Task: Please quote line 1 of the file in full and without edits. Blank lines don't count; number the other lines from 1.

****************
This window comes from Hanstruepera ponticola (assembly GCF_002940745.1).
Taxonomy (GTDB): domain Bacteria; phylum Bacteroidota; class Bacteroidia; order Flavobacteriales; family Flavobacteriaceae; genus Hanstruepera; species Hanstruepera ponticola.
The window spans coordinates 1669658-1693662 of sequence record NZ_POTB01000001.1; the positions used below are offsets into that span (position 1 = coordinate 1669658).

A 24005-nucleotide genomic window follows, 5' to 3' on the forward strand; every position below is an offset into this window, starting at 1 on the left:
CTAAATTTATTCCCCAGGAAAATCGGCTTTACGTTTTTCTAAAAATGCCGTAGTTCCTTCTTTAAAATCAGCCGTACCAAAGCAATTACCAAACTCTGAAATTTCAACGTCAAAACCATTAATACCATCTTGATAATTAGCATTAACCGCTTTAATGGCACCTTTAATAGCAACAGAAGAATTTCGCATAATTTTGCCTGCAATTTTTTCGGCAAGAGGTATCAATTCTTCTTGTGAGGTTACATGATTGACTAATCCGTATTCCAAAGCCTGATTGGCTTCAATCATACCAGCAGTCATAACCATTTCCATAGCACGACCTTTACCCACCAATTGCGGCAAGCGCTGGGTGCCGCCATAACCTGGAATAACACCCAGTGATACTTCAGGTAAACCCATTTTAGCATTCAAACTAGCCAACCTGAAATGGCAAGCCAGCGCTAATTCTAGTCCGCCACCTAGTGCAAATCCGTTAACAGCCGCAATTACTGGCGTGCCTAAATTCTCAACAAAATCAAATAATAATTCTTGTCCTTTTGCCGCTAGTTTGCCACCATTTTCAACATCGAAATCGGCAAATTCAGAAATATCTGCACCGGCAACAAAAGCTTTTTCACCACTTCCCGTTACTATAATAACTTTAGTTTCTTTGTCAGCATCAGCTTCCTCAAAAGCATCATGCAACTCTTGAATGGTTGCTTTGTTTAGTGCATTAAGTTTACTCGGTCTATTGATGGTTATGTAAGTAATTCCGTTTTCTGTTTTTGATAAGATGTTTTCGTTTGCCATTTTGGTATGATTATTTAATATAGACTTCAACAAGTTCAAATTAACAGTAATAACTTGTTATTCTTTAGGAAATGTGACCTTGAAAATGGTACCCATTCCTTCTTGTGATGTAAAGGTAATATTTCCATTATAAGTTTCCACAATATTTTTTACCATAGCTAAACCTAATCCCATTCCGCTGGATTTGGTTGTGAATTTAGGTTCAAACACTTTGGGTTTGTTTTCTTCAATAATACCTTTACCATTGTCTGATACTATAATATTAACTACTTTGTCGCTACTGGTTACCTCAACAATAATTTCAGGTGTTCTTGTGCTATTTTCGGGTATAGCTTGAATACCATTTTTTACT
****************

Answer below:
This window comes from Hanstruepera ponticola (assembly GCF_002940745.1).